Davis, principal for seven years, has denied saying anything inappropriate.
But a tribunal of retired school system employees recommended the ten-day suspension. The panel determined Davis had demonstrated what it called "incompetence" and "willful neglect of duties."
School staff, including counselors, testified during the disciplinary hearing that she had used inappropriate language to describe New Orleans Mayor Ray Nagin and his handling of the hurricane that devastated the city.
The complaint accused Davis of using profanity...

That report, doesn't say what she said, and I couldn't find any additional information. Perhaps she was just speaking some politically incorrect truth? See this other case of a teacher who's suing because he was fired by the district. She complained about him and his wonderful views:

"It appears that the "By Any Means Necessary," promoting the "Black Panthers" views, and sending a message of defiance to our African-American students, Mr. Walker has crossed the line and is interfering with the administration's ability to provide a safe and secure learning environment that's conducive for educating our young people," Davis wrote.
Davis, who is African-American, could not be reached for comment Friday.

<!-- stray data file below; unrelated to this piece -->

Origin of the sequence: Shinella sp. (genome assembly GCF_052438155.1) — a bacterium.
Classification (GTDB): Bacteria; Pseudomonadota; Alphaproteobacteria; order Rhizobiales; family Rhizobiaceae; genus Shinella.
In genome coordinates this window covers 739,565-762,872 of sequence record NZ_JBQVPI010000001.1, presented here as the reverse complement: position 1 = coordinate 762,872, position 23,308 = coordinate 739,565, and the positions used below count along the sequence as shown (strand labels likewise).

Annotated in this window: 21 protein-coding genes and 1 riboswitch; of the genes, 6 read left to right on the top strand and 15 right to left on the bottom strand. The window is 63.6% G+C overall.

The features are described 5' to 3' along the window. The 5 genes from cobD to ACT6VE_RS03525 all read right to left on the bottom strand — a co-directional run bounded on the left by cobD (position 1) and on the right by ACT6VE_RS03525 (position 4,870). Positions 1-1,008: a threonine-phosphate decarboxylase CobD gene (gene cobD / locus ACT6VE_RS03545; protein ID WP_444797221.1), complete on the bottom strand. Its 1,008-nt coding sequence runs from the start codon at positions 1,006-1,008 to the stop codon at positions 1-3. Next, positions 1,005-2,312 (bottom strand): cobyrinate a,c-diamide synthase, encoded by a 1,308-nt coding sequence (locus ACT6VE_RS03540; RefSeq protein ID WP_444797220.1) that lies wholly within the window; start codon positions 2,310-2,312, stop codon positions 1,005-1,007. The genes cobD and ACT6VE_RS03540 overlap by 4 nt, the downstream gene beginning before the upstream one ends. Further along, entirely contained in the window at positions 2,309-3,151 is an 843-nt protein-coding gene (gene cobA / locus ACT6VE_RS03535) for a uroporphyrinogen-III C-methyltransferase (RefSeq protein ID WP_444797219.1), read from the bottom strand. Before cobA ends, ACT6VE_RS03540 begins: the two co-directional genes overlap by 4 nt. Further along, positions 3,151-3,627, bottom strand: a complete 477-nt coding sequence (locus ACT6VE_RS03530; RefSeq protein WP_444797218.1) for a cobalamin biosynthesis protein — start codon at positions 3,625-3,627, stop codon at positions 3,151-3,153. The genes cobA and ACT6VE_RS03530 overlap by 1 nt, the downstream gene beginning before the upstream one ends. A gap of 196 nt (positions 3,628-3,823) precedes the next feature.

In documents obtained by the Journal-Constitution, she said Walker had inappropriately shared his performance evaluation with students, strayed from the curriculum he was hired to teach and used language in the classroom that "would lead one to believe that he is not sensitive to all ethnic subgroups" in his classes.
She noted he had been "angry since January," when she reprimanded him for openly wearing a "very large belt buckle that could easily be mistaken for a 'real' gun." And she criticized him for starting a club for black male students that the administration had not sanctioned.
Students and parents who supported Walker said he connected with students.
"He taught me more than the curriculum," Jashaan Jefferson said last spring. "He taught me life issues."

"President Bush, Mayor Nagin Meet To Discuss Rebuilding Efforts"

From this:

Mayor Ray Nagin was back in the nation's capital Thursday. This time he met with President George W. Bush about the lack of temporary housing in the Crescent City.